Utah city tops list for predicted 2022 housing market. Here's why Gov. Cox isn't proud of it

A "for sale” sign is displayed outside of a house in
the Sugar House neighborhood of Salt Lake City on Tuesday, Dec. 7,

A "for sale” sign is displayed outside of a house in the Sugar House neighborhood of Salt Lake City on Tuesday, Dec. 7, 2021. (Shafkat Anowar, Deseret News)

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SALT LAKE CITY — Salt Lake City has topped another national list for its boiling housing market, this time outpacing even its closest competitor — Boise, Idaho.

And if you've been holding out hope that the West's wild housing market might simmer down in 2022, don't hold your breath.

The site Realtor.com ranked Salt Lake City as the No. 1 housing market positioned for growth in 2022, forecasting the metro to see a 15.2% year-over-year sales growth and an 8.5% year-over-year increase in prices.

Salt Lake City outpaces Boise's projections, set at 12.9% in year-over-year sales growth and 7.9% in year-over-year price growth.

That's even though Utah and Idaho have already faced record-shattering years as the West's housing market continues to rage. In Utah, experts have warned of a "severely imbalanced" housing market as demand continues to woefully outpace supply.

Here's how the top 10 metro rankings stacked up:

  1. Salt Lake City, Utah.
  2. Boise City, Idaho.
  3. Spokane-Spokane Valley, Washington.
  4. Indianapolis-Carmel-Anderson, Indiana.
  5. Columbus, Ohio. Providence-Warwick, R.I., Massachusetts.
  6. Greenville-Anderson-Mauldin, South Carolina.
  7. Seattle-Tacoma-Bellvue, Washington.
  8. Worcester, Massachusetts-Connecticut.
  9. Tampa-St. Petersburg-Clearwater, Florida.

Utah governor isn't 'excited' about ranking

Asked about the ranking on Thursday, Utah Gov. Spencer Cox told reporters he wasn't thrilled to see Salt Lake City on the top of the list.

"That's actually not a ranking that I'm proud of," Cox told reporters. "That's not a ranking that I'm excited about. Because it does put additional pressure on families, which means that people are getting squeezed out."

As Utah's home prices have skyrocketed at an "unfortunate" and "unsustainable" rate, Cox said more Utahns have been forced to the outskirts of the Wasatch Front in order to afford a home. But even those more affordable places, the governor said, are "going up as well, which means ultimately you end up with more people experiencing homelessness."

Cox on Tuesday unveiled his proposed budget for next year, which includes spending $228 million for housing initiatives. That entails about $100 million for developing affordable housing and $128 million to develop deeply affordable housing for the homeless, including up to $20 million to help pay for the first phase of a tiny home village being planned in Salt Lake City.

The jarring pace of Utah's housing market and its impact on Utahns "is why we think these investments are so important," Cox said.

The governor said his proposed budget should translate to about 1,100 new low-income units across the state.

2022 housing market forecast

Realtor.com has predicted a "whirlwind year" for homebuyers in 2022, projecting a competitive seller's market with first-time buyer demand continuing to outpace inventory.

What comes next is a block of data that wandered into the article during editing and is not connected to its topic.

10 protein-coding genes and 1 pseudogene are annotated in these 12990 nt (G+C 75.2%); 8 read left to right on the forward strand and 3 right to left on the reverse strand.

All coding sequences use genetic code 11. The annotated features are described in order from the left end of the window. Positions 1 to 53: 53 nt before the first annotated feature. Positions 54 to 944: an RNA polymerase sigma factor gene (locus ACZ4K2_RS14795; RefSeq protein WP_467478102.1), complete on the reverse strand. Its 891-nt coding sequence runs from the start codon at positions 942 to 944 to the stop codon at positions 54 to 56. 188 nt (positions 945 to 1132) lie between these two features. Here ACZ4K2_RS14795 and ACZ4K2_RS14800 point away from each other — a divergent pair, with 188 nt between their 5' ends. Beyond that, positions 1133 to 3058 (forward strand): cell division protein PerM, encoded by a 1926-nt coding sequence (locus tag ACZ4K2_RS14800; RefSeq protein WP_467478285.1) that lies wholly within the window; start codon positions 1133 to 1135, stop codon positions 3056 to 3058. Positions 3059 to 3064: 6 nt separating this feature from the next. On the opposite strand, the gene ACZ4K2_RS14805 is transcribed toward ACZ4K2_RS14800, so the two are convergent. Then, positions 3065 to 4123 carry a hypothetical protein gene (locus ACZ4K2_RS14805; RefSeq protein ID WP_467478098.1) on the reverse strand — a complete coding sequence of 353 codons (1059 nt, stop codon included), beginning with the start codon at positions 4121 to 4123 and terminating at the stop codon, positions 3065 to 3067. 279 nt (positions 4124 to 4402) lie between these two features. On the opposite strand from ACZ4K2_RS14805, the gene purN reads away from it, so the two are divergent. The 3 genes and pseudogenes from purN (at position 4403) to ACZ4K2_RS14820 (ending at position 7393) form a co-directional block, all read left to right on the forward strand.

"With listing prices, rents and mortgage rates all expected to climb while incomes rise, 2022 will present a mixed bag of housing affordability challenges and opportunities," Realtor.com wrote on its site. "Whether the pandemic delayed plans or created new opportunities to make a move, Americans are poised for a whirlwind year of home buying in 2022."

Realtor.com predicts more sellers will enter the market as buyer competition "remains fierce," which will fuel strong growth in home sales and price increases. The site is forecasting existing median sales prices to appreciate 2.9% and existing home sales to increase by 6.6%. That growth will mean 16-year highs for sales nationwide.

Utah city tops list for predicted 2022 housing market. Here's why Gov. Cox isn't proud of it
Photo: realtor.com

"Affordability will increasingly be a challenge as interest rates and prices rise, but remote work may expand search areas and enable younger buyers to find their first homes sooner than they might have otherwise," the site states, noting more than 45 million millennials will be in the "prime first-time home buying ages of 26 to 35 in 2022."

While some housing markets are expected to see home sales decline, "these declines are likely to be modest," Realtor.com said, and most other metro markets are expected to follow the national trend and increase in 2022.

The site predicts home prices will continue to rise, but at a more moderate pace than in 2020 and 2021. "The pandemic ignited a frenzy in the housing market," the site states. "A decadeslong shortage which meant the market was already 5.2 million single-family homes short was met with an unprecedented surge in demand just as many were expecting the opposite response to the pandemic uncertainty."

While builders struggled to keep up with high demand, that pushed prices higher. In August 2020, the nation saw a yearlong, double-digit home price increase. Realtor.com predicts economic growth to sustain homebuyer purchasing power, leading home sale prices to continue to rise.

But in 2022, Realtor.com is forecasting a more "moderate pace" as builders ramp up efforts and "home buyers will grapple with higher monthly costs due to rising prices and rising mortgage rates."

"Affordability challenges will keep prices from advancing at the same pace we saw in 2021 even as ongoing supply-demand dynamics mean prices continue to grow nationwide."

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Katie McKellar


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